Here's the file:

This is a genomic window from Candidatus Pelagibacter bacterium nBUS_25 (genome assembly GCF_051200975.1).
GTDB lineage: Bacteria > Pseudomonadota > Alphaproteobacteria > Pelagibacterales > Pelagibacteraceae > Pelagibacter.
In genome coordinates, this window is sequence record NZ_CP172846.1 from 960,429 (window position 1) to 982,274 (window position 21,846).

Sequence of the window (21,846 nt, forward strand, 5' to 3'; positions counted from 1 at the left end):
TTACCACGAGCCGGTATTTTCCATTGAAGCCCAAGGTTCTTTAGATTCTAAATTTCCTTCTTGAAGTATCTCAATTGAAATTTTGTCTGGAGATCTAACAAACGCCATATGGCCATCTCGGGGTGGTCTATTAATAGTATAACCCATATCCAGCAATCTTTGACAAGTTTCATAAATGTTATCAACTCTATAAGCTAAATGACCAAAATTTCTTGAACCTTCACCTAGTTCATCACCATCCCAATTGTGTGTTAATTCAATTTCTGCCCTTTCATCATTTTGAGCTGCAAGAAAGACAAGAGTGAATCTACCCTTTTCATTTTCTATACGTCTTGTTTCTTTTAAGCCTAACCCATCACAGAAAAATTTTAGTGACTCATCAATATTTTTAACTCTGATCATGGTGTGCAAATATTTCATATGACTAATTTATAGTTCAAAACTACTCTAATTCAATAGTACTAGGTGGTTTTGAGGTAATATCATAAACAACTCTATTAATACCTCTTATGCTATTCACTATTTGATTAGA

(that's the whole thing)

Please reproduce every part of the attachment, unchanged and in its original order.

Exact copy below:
This is a genomic window from Candidatus Pelagibacter bacterium nBUS_25 (genome assembly GCF_051200975.1).
GTDB lineage: Bacteria > Pseudomonadota > Alphaproteobacteria > Pelagibacterales > Pelagibacteraceae > Pelagibacter.
In genome coordinates, this window is sequence record NZ_CP172846.1 from 960,429 (window position 1) to 982,274 (window position 21,846).

Sequence of the window (21,846 nt, forward strand, 5' to 3'; positions counted from 1 at the left end):
TTACCACGAGCCGGTATTTTCCATTGAAGCCCAAGGTTCTTTAGATTCTAAATTTCCTTCTTGAAGTATCTCAATTGAAATTTTGTCTGGAGATCTAACAAACGCCATATGGCCATCTCGGGGTGGTCTATTAATAGTATAACCCATATCCAGCAATCTTTGACAAGTTTCATAAATGTTATCAACTCTATAAGCTAAATGACCAAAATTTCTTGAACCTTCACCTAGTTCATCACCATCCCAATTGTGTGTTAATTCAATTTCTGCCCTTTCATCATTTTGAGCTGCAAGAAAGACAAGAGTGAATCTACCCTTTTCATTTTCTATACGTCTTGTTTCTTTTAAGCCTAACCCATCACAGAAAAATTTTAGTGACTCATCAATATTTTTAACTCTGATCATGGTGTGCAAATATTTCATATGACTAATTTATAGTTCAAAACTACTCTAATTCAATAGTACTAGGTGGTTTTGAGGTAATATCATAAACAACTCTATTAATACCTCTTATGCTATTCACTATTTGATTAGA